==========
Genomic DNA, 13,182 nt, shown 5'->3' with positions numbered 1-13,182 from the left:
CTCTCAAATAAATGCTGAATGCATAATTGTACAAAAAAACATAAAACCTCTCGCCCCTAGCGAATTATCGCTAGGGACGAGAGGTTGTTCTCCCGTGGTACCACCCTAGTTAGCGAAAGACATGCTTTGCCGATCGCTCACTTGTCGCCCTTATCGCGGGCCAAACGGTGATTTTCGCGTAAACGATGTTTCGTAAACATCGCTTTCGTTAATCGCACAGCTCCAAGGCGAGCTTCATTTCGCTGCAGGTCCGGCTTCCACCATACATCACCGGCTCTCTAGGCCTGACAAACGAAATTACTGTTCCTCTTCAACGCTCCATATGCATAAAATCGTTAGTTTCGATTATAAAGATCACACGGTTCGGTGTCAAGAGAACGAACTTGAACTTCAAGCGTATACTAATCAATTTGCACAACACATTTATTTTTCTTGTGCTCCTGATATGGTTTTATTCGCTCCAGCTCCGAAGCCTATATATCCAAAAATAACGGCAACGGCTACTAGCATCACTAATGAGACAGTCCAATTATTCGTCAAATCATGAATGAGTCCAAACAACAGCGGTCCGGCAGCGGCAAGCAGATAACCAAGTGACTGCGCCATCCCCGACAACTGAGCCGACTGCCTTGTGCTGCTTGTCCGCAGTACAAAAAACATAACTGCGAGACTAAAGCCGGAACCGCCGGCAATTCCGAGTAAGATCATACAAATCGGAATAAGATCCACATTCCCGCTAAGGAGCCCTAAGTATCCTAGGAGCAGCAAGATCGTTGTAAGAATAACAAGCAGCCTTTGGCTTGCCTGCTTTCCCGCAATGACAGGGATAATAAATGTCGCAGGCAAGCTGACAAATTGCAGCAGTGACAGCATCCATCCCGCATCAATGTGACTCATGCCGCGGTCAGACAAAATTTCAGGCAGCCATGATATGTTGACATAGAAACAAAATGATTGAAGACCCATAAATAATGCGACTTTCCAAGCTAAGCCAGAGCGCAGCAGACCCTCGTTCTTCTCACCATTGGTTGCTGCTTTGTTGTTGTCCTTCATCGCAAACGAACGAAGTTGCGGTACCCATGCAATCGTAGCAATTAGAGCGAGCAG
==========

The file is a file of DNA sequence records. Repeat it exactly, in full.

Genomic DNA, 13,182 nt, shown 5'->3' with positions numbered 1-13,182 from the left:
CTCTCAAATAAATGCTGAATGCATAATTGTACAAAAAAACATAAAACCTCTCGCCCCTAGCGAATTATCGCTAGGGACGAGAGGTTGTTCTCCCGTGGTACCACCCTAGTTAGCGAAAGACATGCTTTGCCGATCGCTCACTTGTCGCCCTTATCGCGGGCCAAACGGTGATTTTCGCGTAAACGATGTTTCGTAAACATCGCTTTCGTTAATCGCACAGCTCCAAGGCGAGCTTCATTTCGCTGCAGGTCCGGCTTCCACCATACATCACCGGCTCTCTAGGCCTGACAAACGAAATTACTGTTCCTCTTCAACGCTCCATATGCATAAAATCGTTAGTTTCGATTATAAAGATCACACGGTTCGGTGTCAAGAGAACGAACTTGAACTTCAAGCGTATACTAATCAATTTGCACAACACATTTATTTTTCTTGTGCTCCTGATATGGTTTTATTCGCTCCAGCTCCGAAGCCTATATATCCAAAAATAACGGCAACGGCTACTAGCATCACTAATGAGACAGTCCAATTATTCGTCAAATCATGAATGAGTCCAAACAACAGCGGTCCGGCAGCGGCAAGCAGATAACCAAGTGACTGCGCCATCCCCGACAACTGAGCCGACTGCCTTGTGCTGCTTGTCCGCAGTACAAAAAACATAACTGCGAGACTAAAGCCGGAACCGCCGGCAATTCCGAGTAAGATCATACAAATCGGAATAAGATCCACATTCCCGCTAAGGAGCCCTAAGTATCCTAGGAGCAGCAAGATCGTTGTAAGAATAACAAGCAGCCTTTGGCTTGCCTGCTTTCCCGCAATGACAGGGATAATAAATGTCGCAGGCAAGCTGACAAATTGCAGCAGTGACAGCATCCATCCCGCATCAATGTGACTCATGCCGCGGTCAGACAAAATTTCAGGCAGCCATGATATGTTGACATAGAAACAAAATGATTGAAGACCCATAAATAATGCGACTTTCCAAGCTAAGCCAGAGCGCAGCAGACCCTCGTTCTTCTCACCATTGGTTGCTGCTTTGTTGTTGTCCTTCATCGCAAACGAACGAAGTTGCGGTACCCATGCAATCGTAGCAATTAGAGCGAGCAG